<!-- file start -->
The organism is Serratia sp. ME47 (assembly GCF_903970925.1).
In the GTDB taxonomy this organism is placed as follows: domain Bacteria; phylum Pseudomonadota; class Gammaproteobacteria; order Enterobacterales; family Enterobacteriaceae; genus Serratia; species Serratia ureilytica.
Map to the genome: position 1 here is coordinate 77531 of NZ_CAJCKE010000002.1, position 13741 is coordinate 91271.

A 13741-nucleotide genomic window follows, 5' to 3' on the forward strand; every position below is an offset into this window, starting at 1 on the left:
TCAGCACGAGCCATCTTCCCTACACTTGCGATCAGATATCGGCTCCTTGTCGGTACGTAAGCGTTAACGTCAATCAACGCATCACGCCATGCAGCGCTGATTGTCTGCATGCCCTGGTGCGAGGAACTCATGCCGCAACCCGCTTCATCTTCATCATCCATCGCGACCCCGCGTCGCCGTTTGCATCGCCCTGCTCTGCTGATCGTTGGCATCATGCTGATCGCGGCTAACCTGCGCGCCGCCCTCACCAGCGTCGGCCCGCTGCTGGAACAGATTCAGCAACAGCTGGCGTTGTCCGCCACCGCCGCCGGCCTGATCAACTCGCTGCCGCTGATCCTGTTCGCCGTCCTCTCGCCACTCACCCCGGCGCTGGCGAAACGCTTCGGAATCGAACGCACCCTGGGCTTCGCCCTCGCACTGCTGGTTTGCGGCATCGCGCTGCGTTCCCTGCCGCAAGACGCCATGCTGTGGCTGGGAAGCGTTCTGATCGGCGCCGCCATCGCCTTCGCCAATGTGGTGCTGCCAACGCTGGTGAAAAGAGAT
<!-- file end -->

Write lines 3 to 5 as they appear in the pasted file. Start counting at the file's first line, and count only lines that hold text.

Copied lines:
Map to the genome: position 1 here is coordinate 77531 of NZ_CAJCKE010000002.1, position 13741 is coordinate 91271.

A 13741-nucleotide genomic window follows, 5' to 3' on the forward strand; every position below is an offset into this window, starting at 1 on the left:
TCAGCACGAGCCATCTTCCCTACACTTGCGATCAGATATCGGCTCCTTGTCGGTACGTAAGCGTTAACGTCAATCAACGCATCACGCCATGCAGCGCTGATTGTCTGCATGCCCTGGTGCGAGGAACTCATGCCGCAACCCGCTTCATCTTCATCATCCATCGCGACCCCGCGTCGCCGTTTGCATCGCCCTGCTCTGCTGATCGTTGGCATCATGCTGATCGCGGCTAACCTGCGCGCCGCCCTCACCAGCGTCGGCCCGCTGCTGGAACAGATTCAGCAACAGCTGGCGTTGTCCGCCACCGCCGCCGGCCTGATCAACTCGCTGCCGCTGATCCTGTTCGCCGTCCTCTCGCCACTCACCCCGGCGCTGGCGAAACGCTTCGGAATCGAACGCACCCTGGGCTTCGCCCTCGCACTGCTGGTTTGCGGCATCGCGCTGCGTTCCCTGCCGCAAGACGCCATGCTGTGGCTGGGAAGCGTTCTGATCGGCGCCGCCATCGCCTTCGCCAATGTGGTGCTGCCAACGCTGGTGAAAAGAGAT